One of the Most Highly Regarded Mastering Engineers Breaks Down Mastering
|By AMIR SAID (SA’ID)|
BeatTips: What is the fundamental concept of mastering?
Chris Athens: Mastering is the last creative step in the record making process, prior to an album being sent to a pressing plant for mass production. In general, the process of mastering usually includes the sequence of songs, the spaces between the songs, fades, any last minute editing that has to be done. Then of course, the last minute flavor, which usually has to do with EQ—compression, leveling.
BeatTips: What’s the primary difference between mastering and mixing?
Chris Athens: Mastering is an interesting stage, cuz when you’re a putting a record together, typically a mastering engineer is very objective about what you’ve done. Mix engineers tend to get involved really deeply into a record; it takes a long time. Mastering engineers usually come with a fresh perspective, and sort of a very immediate sense of how things should sound. So it’s opportunity for the record to be fine tuned, and really the best of the record to be brought to light. That’s the main function of the mastering engineer.
BeatTips: Is there a different skill set required?
Chris Athens: Yes and no. It’s hard for me to say specifically because I’ve done both. But I would say that what you’re looking for in mastering is to maximize the things that are best about the mixes. In general, I don’t know if the skill set is all that much different. Mix engineers have to have great ears, they have to be very creative. So the art of listening and evaluating tracks is really not that different from mixing and mastering. The techniques are a little different.
BeatTips: Is it generally understood that the mastering engineer should be someone separate from the mix engineer, or if a person could do both, do you recommend that they do both?
Chris Athens: The end result is all that really matters! But by and large I’d say there’s two advantages to hiring a mastering engineer that is a professional at doing that specialty: one, you get the aforementioned objectivity; the other is, from a technical standpoint, most mixed environments are compromised sonically. So when you’re mixing in a control room in a mix room, there are certain anomalies acoustically that usually happen that aren’t normally present in a well designed mastering room. And there’s a number of reasons for that. Usually it has to do with the quality of the acoustics and the focus on monitoring. Mix rooms focus on functionality, how to blend that many tracks into whatever. Mastering rooms tend to focus on the quality of playback sound. So it’s easier to evaluate something. So just as a quick for instance, a lot of mix engineers prefer to work off of small two-way systems—Yamaha NS-10s or your typical two-way monitors. My monitors are very high resolution three-ways with a really good sub system; I use Dynaudio C4s. So it can be really to difficult to be objective when you’re mastering a record on the same speakers you mixed it on.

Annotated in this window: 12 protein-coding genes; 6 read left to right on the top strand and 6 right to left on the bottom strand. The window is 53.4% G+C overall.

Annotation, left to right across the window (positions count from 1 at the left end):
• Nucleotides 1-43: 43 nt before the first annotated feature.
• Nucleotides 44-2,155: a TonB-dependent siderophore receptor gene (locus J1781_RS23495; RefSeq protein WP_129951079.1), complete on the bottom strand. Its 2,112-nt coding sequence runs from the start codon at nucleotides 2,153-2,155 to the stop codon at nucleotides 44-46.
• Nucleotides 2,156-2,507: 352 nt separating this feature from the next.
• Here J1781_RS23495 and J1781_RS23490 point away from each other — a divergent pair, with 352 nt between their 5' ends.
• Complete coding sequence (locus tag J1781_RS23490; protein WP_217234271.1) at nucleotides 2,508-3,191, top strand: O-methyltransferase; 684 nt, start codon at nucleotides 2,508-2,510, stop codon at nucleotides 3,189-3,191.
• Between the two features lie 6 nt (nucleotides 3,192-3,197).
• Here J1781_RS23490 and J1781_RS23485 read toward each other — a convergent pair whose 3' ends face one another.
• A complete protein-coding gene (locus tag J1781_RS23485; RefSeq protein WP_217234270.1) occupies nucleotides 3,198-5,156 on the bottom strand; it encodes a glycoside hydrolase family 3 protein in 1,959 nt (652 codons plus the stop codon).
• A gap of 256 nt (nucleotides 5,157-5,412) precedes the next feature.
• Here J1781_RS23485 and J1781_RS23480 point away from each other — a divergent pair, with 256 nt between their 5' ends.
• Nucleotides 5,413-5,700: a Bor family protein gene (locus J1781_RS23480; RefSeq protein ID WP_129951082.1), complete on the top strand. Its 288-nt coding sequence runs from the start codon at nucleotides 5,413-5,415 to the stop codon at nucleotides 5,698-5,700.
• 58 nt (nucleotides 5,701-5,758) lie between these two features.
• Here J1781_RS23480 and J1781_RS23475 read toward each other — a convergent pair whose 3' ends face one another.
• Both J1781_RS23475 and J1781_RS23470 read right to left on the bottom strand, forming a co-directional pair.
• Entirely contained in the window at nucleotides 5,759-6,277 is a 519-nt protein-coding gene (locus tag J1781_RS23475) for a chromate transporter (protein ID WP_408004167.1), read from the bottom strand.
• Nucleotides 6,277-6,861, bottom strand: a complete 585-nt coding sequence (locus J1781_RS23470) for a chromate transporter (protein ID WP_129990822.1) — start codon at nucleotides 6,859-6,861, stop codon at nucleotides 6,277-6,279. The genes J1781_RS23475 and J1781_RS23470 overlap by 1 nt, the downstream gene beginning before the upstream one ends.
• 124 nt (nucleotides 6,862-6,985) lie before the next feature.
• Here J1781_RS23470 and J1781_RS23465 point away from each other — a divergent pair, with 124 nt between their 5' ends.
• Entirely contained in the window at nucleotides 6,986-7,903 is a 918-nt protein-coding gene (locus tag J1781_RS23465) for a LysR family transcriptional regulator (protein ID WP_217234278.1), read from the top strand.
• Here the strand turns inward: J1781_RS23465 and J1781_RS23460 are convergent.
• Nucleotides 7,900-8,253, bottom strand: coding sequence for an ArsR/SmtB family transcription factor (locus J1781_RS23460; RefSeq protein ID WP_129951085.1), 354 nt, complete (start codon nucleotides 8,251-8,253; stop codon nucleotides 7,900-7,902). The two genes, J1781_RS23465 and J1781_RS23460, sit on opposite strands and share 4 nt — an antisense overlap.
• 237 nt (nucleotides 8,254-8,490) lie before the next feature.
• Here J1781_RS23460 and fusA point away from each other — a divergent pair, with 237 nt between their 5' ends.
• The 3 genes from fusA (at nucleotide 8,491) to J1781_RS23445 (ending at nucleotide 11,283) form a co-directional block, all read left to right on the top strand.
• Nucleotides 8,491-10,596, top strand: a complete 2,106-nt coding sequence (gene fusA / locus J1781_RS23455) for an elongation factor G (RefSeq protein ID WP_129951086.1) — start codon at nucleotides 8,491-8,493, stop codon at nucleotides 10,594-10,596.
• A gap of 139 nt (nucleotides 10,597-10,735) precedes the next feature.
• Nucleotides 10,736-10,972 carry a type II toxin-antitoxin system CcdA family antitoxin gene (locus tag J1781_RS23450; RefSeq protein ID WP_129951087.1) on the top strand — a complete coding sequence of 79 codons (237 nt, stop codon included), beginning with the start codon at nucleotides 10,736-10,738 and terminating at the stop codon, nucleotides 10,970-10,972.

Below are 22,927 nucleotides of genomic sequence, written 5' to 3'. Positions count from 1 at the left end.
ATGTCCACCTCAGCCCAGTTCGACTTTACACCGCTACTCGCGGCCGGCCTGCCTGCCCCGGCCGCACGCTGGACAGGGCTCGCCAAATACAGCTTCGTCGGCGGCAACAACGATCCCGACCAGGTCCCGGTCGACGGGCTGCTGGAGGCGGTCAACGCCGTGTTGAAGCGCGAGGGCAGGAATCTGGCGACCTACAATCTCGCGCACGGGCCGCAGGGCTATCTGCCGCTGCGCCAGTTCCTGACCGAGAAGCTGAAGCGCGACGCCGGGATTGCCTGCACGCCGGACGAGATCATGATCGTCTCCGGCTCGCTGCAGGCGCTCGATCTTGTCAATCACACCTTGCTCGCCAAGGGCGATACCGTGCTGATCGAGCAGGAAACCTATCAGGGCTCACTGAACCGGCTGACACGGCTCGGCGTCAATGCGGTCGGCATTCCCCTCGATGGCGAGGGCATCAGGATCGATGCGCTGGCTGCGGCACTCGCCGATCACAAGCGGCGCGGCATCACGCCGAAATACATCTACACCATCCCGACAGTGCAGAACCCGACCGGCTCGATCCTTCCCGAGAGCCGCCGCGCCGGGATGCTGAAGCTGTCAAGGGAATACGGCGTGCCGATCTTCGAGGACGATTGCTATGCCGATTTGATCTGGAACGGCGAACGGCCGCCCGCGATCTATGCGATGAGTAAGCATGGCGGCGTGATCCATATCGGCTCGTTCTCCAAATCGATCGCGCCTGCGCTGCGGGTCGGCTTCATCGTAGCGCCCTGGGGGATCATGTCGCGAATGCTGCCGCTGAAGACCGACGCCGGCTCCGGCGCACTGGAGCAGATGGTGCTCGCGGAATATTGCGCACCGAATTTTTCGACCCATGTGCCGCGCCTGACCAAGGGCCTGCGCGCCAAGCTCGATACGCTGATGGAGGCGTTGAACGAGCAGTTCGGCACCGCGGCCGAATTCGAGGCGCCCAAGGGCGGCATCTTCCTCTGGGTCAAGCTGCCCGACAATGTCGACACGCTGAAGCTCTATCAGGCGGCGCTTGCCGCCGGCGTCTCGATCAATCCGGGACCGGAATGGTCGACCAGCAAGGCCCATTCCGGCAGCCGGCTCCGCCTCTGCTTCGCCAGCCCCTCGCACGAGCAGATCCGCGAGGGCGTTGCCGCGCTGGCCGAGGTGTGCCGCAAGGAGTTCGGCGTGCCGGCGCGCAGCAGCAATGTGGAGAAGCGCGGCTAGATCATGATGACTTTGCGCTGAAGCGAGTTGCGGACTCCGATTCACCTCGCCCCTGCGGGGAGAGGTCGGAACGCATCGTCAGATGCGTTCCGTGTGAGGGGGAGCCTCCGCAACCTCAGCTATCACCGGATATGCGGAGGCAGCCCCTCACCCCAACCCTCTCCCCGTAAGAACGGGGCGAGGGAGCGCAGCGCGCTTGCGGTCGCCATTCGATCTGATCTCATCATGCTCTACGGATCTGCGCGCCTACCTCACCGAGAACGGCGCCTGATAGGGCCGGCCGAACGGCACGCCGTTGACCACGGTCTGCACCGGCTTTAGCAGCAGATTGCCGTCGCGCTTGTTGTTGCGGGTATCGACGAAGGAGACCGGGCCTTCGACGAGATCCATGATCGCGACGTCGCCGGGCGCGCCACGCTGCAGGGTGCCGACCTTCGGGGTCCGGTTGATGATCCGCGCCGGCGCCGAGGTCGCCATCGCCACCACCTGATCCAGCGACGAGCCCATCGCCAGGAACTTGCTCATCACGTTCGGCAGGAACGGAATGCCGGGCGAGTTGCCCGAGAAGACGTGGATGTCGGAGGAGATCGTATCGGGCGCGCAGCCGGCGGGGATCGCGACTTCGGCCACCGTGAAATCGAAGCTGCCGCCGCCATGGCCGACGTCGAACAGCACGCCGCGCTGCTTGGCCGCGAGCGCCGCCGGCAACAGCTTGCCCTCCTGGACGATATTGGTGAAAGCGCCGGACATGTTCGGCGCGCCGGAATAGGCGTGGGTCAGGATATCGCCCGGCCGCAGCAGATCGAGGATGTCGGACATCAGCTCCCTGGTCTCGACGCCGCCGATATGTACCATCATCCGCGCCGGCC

BeatTips: What are the fundamental dynamics of mastering?
Chris Athens: You mean in terms of what we exactly do?
BeatTips: Exactly, like if you go into a mastering lab anywhere across the country, what are the main things that you’re going to get?